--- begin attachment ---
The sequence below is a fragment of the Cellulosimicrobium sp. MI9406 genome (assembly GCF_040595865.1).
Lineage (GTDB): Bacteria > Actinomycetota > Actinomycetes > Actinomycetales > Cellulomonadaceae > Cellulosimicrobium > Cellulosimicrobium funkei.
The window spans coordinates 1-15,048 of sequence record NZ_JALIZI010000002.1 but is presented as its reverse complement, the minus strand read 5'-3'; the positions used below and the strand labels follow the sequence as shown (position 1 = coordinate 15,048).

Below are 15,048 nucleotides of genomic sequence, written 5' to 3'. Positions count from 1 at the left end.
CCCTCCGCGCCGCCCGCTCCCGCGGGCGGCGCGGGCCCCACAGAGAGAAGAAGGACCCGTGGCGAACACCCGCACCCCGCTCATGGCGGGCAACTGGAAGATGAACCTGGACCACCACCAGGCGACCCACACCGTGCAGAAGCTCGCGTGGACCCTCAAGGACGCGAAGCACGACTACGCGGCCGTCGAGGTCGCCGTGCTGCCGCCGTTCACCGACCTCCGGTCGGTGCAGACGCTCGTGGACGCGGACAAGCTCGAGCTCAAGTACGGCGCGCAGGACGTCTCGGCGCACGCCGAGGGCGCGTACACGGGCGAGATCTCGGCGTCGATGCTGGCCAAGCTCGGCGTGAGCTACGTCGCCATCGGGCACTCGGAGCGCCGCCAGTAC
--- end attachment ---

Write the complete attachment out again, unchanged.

The sequence below is a fragment of the Cellulosimicrobium sp. MI9406 genome (assembly GCF_040595865.1).
Lineage (GTDB): Bacteria > Actinomycetota > Actinomycetes > Actinomycetales > Cellulomonadaceae > Cellulosimicrobium > Cellulosimicrobium funkei.
The window spans coordinates 1-15,048 of sequence record NZ_JALIZI010000002.1 but is presented as its reverse complement, the minus strand read 5'-3'; the positions used below and the strand labels follow the sequence as shown (position 1 = coordinate 15,048).

Below are 15,048 nucleotides of genomic sequence, written 5' to 3'. Positions count from 1 at the left end.
CCCTCCGCGCCGCCCGCTCCCGCGGGCGGCGCGGGCCCCACAGAGAGAAGAAGGACCCGTGGCGAACACCCGCACCCCGCTCATGGCGGGCAACTGGAAGATGAACCTGGACCACCACCAGGCGACCCACACCGTGCAGAAGCTCGCGTGGACCCTCAAGGACGCGAAGCACGACTACGCGGCCGTCGAGGTCGCCGTGCTGCCGCCGTTCACCGACCTCCGGTCGGTGCAGACGCTCGTGGACGCGGACAAGCTCGAGCTCAAGTACGGCGCGCAGGACGTCTCGGCGCACGCCGAGGGCGCGTACACGGGCGAGATCTCGGCGTCGATGCTGGCCAAGCTCGGCGTGAGCTACGTCGCCATCGGGCACTCGGAGCGCCGCCAGTAC